Weekly Top Themes

  1. The “pro-growth” investment trade remains in effect but slowed last week. Global economic data was mixed. Europe showed some improvement, but Japanese fourth quarter economic growth came in well below expectations at 2.2%.2 Bond yields were marginally higher last week, while commodity prices fell and cyclical stocks slightly outperformed defensive sectors.1 Nevertheless, U.S. stocks ended the week at another record high.1
  2. The provisional Greek debt deal is a positive, but the risks are still high. The four-month extension of the bailout program effectively served as a capitulation by the new Greek government in their stance to abandon anti-austerity measures. Greece still has much work to do, but the agreement to have its budget programs approved by the so-called “troika” of the European Central Bank, the European Commission and the International Monetary Fund reduces the risk of a messy exit by Greece from the European Union. Even assuming the provisional deal goes through, however, it only lasts for four months. The worries over Greece have only faded, not vanished completely.
  3. The eurozone economy appears to be slowly improving. Business, investor and consumer confidence have been ticking up,3 which should translate into an easing of deflation fears and better growth. Europe still faces a number of headwinds, including the need for more structural reforms. At the same time, political turmoil in Greece and Russia could cause issues for the eurozone.
  4. Modest wage increases appear to be on the horizon. Last week’s news from Walmart continues a trend of companies announcing pay increases, and we believe the government’s official wage data will soon start to reflect higher salaries for American workers. The growth in new jobs and the decline in the unemployment rate are also putting upward pressure on wages. Wage levels are one of the Federal Reserve’s key economic barometers used to judge the state of the economy, so such increases should prompt the Fed to begin normalizing interest rates. We believe this summer is the most likely timeframe for the Fed to act.
  5. When the Fed does begin to increase rates, we believe it will have a number of effects on financial markets. For the bond markets, we expect Fed action would cause short-term yields to move up while longer-term yields would move erratically higher. This would result in a flatter yield curve (known as a “bear flattener”). We also think credit spreads may widen and the U.S. dollar should rise. For equity markets, we believe a move by the Fed would increase volatility, but we would still expect equities to grind higher.

The Bullish Case for Equities Appears Intact

Equities are currently testing the tops of their recent trading ranges, and we think whether this is resolved by stock prices moving higher or by falling back will depend on the tug-of-war between ample global liquidity and a slight softening in corporate profits. Easy monetary policy, the drop in oil prices and the rise of the U.S. dollar have all been positive factors for the consumption-oriented U.S. economy, but they have also put downward pressure on U.S. profits.

The bulls believe global reflation and a stronger U.S. economy will help global growth and allow investors to look past the current corporate profit softness. The more bearish case is that still-lingering deflation will work its way into the U.S. economy just as the Fed is starting to raise rates. We acknowledge the downside risks, but lean more toward the bullish arguments.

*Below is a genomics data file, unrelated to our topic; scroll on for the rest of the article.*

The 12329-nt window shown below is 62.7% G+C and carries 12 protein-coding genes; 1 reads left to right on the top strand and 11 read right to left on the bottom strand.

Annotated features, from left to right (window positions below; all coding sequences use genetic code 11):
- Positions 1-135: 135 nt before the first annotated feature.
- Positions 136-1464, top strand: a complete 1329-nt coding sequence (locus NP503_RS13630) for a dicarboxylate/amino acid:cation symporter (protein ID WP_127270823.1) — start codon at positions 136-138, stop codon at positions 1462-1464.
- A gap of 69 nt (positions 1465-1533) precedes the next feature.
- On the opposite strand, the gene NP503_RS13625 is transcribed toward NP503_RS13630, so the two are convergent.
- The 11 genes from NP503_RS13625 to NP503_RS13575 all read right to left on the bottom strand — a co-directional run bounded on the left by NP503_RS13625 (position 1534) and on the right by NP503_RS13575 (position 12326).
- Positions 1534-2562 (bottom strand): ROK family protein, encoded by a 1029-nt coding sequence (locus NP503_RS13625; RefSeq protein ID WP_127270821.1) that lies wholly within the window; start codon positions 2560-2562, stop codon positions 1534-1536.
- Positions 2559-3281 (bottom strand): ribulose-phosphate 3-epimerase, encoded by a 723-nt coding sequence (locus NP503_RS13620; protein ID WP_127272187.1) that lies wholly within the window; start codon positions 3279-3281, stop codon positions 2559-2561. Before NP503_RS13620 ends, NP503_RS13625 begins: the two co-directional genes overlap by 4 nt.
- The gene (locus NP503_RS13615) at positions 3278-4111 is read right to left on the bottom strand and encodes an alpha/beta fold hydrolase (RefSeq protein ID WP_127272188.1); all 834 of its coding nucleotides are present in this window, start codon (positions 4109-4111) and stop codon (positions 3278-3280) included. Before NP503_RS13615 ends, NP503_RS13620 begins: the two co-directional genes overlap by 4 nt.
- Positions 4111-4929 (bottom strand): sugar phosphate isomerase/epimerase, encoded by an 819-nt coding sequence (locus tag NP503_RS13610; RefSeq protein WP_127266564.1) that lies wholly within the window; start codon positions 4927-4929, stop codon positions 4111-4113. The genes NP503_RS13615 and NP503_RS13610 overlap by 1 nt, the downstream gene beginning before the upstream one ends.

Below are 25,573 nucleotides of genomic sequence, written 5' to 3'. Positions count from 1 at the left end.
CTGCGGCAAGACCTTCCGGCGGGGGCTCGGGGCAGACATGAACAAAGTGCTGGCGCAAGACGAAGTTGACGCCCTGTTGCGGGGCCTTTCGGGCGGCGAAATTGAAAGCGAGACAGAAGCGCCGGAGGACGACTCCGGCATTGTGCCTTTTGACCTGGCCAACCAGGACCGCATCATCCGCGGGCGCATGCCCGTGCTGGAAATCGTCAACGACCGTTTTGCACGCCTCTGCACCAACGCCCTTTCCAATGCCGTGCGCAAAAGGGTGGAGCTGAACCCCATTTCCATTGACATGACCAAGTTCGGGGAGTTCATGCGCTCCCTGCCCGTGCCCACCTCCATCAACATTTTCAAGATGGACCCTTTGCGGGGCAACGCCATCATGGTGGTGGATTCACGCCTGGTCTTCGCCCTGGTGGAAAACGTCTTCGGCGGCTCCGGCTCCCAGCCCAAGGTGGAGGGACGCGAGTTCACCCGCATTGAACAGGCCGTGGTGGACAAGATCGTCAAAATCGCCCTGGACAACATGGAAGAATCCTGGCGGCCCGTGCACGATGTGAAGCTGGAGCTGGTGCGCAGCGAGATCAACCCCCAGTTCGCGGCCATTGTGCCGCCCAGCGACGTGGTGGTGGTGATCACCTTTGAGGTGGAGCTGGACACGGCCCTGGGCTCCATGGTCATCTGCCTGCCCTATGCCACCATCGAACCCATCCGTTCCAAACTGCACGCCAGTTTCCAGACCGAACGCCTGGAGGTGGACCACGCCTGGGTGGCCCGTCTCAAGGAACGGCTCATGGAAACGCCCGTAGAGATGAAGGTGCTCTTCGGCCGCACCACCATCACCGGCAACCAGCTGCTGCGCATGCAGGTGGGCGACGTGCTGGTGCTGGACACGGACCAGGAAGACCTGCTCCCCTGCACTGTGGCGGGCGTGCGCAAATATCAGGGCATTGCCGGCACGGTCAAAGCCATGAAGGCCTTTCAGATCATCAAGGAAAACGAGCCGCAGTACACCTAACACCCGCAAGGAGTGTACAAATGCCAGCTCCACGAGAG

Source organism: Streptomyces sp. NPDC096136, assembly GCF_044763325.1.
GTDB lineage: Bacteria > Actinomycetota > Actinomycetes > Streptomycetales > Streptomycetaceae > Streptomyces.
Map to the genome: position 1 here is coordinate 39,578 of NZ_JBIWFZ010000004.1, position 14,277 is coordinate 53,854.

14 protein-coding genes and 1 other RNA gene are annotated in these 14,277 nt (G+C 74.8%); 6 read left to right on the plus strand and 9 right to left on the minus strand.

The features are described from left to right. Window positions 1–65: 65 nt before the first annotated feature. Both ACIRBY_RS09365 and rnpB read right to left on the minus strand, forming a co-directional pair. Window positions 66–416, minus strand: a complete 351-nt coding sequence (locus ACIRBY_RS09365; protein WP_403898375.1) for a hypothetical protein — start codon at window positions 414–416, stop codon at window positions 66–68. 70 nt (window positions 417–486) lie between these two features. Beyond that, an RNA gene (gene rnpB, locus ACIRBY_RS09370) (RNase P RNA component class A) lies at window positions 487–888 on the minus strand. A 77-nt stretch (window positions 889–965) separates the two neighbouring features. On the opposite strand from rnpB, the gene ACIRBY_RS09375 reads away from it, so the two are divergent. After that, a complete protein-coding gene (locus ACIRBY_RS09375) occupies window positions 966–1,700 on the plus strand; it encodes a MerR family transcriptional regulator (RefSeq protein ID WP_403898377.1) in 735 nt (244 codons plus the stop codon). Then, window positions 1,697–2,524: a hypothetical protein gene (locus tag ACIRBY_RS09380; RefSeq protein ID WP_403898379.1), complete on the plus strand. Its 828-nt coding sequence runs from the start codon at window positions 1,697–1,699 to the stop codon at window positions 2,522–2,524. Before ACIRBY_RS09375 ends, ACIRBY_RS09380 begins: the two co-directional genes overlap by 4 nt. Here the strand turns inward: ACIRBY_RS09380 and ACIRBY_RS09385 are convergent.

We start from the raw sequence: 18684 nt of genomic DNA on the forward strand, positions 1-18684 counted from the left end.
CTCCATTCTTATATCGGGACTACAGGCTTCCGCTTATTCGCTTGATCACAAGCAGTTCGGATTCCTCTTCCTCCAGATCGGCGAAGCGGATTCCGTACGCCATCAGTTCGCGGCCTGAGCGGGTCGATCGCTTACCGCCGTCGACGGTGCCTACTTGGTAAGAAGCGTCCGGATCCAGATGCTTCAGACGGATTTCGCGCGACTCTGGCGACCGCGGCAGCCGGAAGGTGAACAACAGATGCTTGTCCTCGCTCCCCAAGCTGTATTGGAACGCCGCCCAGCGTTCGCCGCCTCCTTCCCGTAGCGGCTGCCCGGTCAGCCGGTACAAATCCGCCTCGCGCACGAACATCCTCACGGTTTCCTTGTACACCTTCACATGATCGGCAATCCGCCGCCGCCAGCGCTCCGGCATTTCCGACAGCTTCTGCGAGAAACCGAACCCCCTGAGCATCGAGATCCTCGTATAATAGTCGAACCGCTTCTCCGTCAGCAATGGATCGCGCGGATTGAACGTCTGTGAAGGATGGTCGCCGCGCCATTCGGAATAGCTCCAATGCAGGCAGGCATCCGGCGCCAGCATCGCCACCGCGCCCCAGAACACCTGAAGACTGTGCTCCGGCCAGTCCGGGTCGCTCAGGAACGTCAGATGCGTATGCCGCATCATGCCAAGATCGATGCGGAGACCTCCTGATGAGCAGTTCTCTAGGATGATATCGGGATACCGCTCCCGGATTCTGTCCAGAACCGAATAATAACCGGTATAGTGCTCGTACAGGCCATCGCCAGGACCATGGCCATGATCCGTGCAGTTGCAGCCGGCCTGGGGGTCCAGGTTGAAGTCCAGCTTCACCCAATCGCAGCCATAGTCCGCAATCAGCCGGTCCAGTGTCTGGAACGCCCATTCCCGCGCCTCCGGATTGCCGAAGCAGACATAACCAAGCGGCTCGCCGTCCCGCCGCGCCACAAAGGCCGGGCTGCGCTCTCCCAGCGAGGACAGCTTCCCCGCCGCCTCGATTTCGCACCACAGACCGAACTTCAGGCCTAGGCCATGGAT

1 Source: Morningstar Direct and Bloomberg, as of 2/20/15
2 Source: Cabinet Office of Japan
3 Source: The European Commission

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A Word on Risk
The views and opinions expressed are for informational and educational purposes only as of the date of writing and may change at any time based on market or other conditions and may not come to pass. This material is not intended to be relied upon as investment advice or recommendations, does not constitute a solicitation to buy or sell securities and should not be considered specific legal, investment or tax advice. The information provided does not take into account the specific objectives, financial situation, or particular needs of any specific person. All investments carry a certain degree of risk and there is no assurance that an investment will provide positive performance over any period of time. Equity investments are subject to market risk or the risk that stocks will decline in response to such factors as adverse company news or industry developments or a general economic decline. Debt or fixed income securities are subject to market risk, credit risk, interest rate risk, call risk, tax risk, political and economic risk, and income risk. As interest rates rise, bond prices fall. Non-investment-grade bonds involve heightened credit risk, liquidity risk, and potential for default. Foreign investing involves additional risks, including currency fluctuation, political and economic instability, lack of liquidity and differing legal and accounting standards. These risks are magnified in emerging markets. Past performance is no guarantee of future results. Certain information contained herein is based upon third-party sources, which we believe to be reliable, but is not guaranteed for accuracy or completeness.

Nuveen Asset Management, LLC is a registered investment adviser and an affiliate of Nuveen Investments, Inc.